The Kotel, or the Western Wall, in Jerusalem’s Old City, is Judaism’s holiest site. It belongs to the Jewish people. All of them, male and female.
That is why we support Women of the Wall, a movement seeking to permit women to wear prayer shawls, pray and read from the Torah out loud at the Kotel.
The struggle of women at the Wall goes back more than 20 years, when a small group of women tested the waters by reading from the Torah at the Kotel in 1988.
Since then, as more Jewish women have aligned with this cause, arrests and physical brawls have taken place at the Kotel. And no wonder. This issue touches a nerve.
Yet it is no simple black-and-white issue. Orthodox religious sensibilities matter, and we respect the desire to preserve tradition. But certain issues trump even long-standing tradition.
Our story this week describes a local effort to join Women of the Wall’s campaign to flood Israeli leaders with photographs –– 10,000 in all –– of women studying, reading from and embracing Torah scrolls.
As one local member of Friends of Women of the Wall told j., “The question is what kind of Jewish values are at work? We’re not seeing tolerance and pluralism and openness.”
We know some actions of Women of the Wall — in particular donning tfillin and tallit, and clutching Torah scrolls — can be provocative, and that they offend the religious sensibilities of many in the Orthodox community, both in Israel and abroad.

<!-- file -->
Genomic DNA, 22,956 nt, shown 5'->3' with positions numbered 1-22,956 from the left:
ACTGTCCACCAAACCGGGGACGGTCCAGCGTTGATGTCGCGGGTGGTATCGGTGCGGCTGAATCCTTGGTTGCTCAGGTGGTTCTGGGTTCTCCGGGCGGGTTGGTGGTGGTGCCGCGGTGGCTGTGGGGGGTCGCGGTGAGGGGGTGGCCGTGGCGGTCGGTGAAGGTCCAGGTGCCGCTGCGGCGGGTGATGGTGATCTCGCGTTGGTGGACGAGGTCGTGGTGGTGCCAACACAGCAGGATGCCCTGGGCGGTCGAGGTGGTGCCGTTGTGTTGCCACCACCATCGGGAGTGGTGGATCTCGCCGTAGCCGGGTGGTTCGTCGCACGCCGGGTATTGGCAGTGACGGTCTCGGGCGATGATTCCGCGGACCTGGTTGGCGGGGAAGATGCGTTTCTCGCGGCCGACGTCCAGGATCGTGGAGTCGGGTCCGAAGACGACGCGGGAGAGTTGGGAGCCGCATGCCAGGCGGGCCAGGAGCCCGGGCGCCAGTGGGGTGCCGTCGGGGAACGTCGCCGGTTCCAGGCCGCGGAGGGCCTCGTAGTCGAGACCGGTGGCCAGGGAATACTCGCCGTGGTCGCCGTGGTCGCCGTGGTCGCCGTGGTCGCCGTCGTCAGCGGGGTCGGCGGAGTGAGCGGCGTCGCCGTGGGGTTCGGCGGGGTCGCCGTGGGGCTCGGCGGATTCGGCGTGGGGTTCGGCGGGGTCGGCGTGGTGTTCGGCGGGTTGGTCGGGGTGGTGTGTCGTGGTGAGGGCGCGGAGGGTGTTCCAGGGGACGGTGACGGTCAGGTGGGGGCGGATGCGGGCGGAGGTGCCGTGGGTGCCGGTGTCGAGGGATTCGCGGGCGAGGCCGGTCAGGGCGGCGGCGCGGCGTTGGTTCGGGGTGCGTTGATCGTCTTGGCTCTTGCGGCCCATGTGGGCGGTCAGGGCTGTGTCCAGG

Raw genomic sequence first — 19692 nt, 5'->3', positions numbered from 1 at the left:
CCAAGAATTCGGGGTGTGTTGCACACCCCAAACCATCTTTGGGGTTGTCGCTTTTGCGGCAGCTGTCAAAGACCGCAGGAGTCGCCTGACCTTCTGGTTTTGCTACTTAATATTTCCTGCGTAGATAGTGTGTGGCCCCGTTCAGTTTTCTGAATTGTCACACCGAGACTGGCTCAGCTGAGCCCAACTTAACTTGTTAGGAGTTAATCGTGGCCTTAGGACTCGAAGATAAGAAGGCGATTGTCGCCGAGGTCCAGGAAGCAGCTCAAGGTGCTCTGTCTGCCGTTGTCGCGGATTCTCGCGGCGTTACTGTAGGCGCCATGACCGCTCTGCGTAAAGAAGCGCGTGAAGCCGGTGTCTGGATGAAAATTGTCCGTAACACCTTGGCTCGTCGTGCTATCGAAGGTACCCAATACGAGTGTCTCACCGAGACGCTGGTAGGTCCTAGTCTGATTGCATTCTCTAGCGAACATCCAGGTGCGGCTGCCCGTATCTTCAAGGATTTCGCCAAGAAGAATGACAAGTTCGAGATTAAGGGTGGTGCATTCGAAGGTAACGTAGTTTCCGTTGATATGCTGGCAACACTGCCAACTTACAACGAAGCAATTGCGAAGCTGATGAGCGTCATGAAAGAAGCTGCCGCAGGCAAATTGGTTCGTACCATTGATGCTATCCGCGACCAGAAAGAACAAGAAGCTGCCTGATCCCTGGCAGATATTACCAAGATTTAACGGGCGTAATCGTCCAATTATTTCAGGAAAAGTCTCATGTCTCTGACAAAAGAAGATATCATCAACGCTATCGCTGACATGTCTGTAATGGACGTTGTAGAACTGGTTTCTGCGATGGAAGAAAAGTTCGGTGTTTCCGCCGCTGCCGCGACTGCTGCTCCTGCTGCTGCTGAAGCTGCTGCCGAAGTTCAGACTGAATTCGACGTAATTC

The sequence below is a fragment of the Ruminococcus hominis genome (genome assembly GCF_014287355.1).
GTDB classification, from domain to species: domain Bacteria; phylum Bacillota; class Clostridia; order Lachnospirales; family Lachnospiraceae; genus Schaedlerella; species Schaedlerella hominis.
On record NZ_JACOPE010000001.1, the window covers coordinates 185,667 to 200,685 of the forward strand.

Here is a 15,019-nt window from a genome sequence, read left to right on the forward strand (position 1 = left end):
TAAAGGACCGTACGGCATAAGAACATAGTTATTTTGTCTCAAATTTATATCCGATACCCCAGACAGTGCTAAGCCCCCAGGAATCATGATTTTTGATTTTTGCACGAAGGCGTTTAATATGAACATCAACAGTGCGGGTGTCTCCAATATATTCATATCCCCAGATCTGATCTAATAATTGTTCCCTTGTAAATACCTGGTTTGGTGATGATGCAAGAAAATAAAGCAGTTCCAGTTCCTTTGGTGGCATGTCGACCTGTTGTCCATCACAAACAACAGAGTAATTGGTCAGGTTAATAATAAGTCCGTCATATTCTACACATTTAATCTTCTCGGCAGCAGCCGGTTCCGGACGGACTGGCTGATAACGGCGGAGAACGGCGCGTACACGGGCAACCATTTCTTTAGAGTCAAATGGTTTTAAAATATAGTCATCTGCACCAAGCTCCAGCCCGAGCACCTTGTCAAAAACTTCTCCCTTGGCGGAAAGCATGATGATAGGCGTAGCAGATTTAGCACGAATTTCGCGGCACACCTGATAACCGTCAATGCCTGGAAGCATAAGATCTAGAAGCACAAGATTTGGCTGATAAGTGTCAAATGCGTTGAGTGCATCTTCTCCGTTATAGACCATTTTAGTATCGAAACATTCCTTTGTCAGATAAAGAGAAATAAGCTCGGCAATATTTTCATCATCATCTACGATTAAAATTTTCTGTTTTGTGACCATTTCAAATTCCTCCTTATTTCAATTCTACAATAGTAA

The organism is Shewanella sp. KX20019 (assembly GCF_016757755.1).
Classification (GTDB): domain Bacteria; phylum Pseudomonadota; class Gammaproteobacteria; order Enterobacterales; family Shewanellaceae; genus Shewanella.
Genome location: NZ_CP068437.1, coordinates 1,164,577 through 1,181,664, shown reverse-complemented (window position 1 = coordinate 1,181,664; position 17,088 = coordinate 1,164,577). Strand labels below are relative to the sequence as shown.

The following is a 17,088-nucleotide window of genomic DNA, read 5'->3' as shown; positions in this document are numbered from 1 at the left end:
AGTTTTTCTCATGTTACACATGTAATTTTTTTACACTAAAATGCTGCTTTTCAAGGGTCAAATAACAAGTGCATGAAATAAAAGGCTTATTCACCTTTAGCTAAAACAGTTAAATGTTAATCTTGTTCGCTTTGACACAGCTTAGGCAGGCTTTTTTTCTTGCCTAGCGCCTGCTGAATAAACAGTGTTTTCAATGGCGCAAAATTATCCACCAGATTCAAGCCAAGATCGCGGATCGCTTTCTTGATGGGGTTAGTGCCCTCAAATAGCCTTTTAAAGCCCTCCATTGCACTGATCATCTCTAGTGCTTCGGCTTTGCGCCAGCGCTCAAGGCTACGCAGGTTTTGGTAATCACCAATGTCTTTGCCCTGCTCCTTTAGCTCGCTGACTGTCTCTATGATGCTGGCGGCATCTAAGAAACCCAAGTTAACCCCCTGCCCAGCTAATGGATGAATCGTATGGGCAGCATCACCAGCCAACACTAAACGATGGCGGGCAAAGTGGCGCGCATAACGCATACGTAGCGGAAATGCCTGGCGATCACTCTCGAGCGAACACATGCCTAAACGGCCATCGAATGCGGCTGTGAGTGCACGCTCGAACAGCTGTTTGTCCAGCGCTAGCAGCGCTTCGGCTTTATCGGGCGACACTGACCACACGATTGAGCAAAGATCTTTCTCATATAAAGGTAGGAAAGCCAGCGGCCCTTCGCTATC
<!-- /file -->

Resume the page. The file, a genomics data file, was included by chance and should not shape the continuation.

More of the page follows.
Yet we also assert that no one denomination or sect of Judaism has the right to determine what is or is not kosher for all other Jews, especially in a place that means so much to the Jewish people. And most especially when that single sect seeks to limit the rights of all Jewish women.
This does not have to be a “my way or the highway” fight. On the table right now are common-sense solutions, such as setting aside certain times of day to allow women to pray at the Kotel in the manner they choose.
But the entrenched oligarchy that controls the Kotel today will not compromise. Neither will Women of the Wall drop its campaign or defer to patriarchal small-mindedness.
Therefore, the Israeli government, which represents all Israelis and, in this case, all Jews, must intervene and do the right thing.
Jews everywhere have the right to weigh in on this issue. We have made our voice heard here. We urge others to make their voices heard as well.